I really do sympathise with you, it’s a horrible thing to go through and at a time when you’re feeling your most vulnerable. The key is to talk about it and how you’re both feeling and hopefully you’ll end up with the same outcome as we did.


hippieshake Mon 10-Oct-11 10:19:16

That's made me feel better. He is usually so kind and patient. I just think he is overwhelmed perhaps.

I'm going to the Doctors myself today because I feel like crap and could do with some time off work too. I even feel guilty and have been crying about that though. Hopefully they will sign me off even just for a week and then maybe after some rest we will both feel better.


Hotpotpie Mon 10-Oct-11 10:24:50

Ive had a rough couple of weeks in much the same way too, I think as well as the 'oh my god its a baby, quick panic and bury your head in the sand' that men go through additionally I think my OH never quite realised just how much I do in the house so now as he has to share its been a hell of a shock for him - it will settle down, say your piece though I think you owe that to yourself

AKP79 Mon 10-Oct-11 10:42:15

Glad it made you feel a little better, I don't think everyone experiences it, but I do think it's fairly normal for couples to go through this in some form or another. The best thing I did was speak to my parents and the doctor, before then I was trying to cope with it all on my own and that was making so miserable.

I really do feel for you, I really do think it will pass though. xxx

Mondayschild78 Mon 10-Oct-11 17:09:17

I think it's totally normal. DH was in denial for the first trimester, in shock during the second trimester (following the scan) and terrified throughout the third trimester! It's a tough journey for all concerned. It emerged around week 20 or so that DH didn't want to put any added pressure on me so was bottling things up but I gently explained it was ok for him to feel scared and apprehensive but it wouldn't help either of us if we didn't communicate.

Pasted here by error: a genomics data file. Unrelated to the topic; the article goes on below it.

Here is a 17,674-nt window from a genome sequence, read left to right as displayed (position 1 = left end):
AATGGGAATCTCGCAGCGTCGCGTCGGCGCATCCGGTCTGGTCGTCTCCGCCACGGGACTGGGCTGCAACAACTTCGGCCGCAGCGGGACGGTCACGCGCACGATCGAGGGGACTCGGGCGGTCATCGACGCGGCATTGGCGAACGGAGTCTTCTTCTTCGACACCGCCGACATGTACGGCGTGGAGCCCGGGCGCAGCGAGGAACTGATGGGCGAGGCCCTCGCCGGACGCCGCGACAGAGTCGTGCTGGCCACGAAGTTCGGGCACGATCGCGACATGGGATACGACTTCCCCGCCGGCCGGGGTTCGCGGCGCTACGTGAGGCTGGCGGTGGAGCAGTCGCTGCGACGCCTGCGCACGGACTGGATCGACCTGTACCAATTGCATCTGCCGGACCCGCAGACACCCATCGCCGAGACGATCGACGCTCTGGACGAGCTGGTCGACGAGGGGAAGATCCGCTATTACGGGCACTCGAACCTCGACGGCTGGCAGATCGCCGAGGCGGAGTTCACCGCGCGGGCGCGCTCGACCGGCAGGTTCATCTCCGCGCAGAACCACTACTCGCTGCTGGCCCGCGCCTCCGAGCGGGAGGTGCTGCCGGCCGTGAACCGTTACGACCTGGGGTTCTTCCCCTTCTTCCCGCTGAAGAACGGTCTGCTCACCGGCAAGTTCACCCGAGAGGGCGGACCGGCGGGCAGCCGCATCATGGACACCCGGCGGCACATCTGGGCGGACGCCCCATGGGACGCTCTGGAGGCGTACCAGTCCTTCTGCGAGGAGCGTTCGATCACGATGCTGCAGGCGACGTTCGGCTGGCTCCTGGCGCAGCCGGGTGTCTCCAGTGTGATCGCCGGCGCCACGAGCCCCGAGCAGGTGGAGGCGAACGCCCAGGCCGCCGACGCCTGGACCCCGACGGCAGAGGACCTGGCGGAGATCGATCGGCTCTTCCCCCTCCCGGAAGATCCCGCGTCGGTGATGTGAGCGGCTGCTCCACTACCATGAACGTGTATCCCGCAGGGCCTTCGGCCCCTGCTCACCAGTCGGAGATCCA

Would it help to spend some quality time together (possibly away if you can?) and talk things through at a time when you are both feeling a bit more relaxed and not emotional giving each of you the chance to share your fears and concerns and support each other.

Good luck with everything.

dozyrosie Mon 10-Oct-11 21:16:34

It's so reassuring that it's not just me and my DP. I was beginning to feel so alone. I just hope things get better.

redexpat Mon 10-Oct-11 22:34:30

Where I am you can go on courses to prepare the relationship for the arrival of a baby. Is that an option for you? Sometimes my DH hears things more clearly if they come from other people. Also being given exercises to work through are good at bringing up things in a way that you wouldnt otherwise discuss.

rabbitfeet Tue 11-Oct-11 10:56:28

I know what you mean about men just not 'getting' it. My DH is happy I'm pregnant (he should be, given it took 2 years and we narrowly avoided IVF!) but it is all too abstract for him to really comprehend that I am actually growing a person and so am very tired and don't particularly want to be cleaning up after him as though he is a child...

When I asked about him coming to the 20 week scan, he asked if he had to (?!) and when said 'don't you want to see the baby moving around?' he said 'but I'll see that when it's born!' I mean, how do you respond to that?!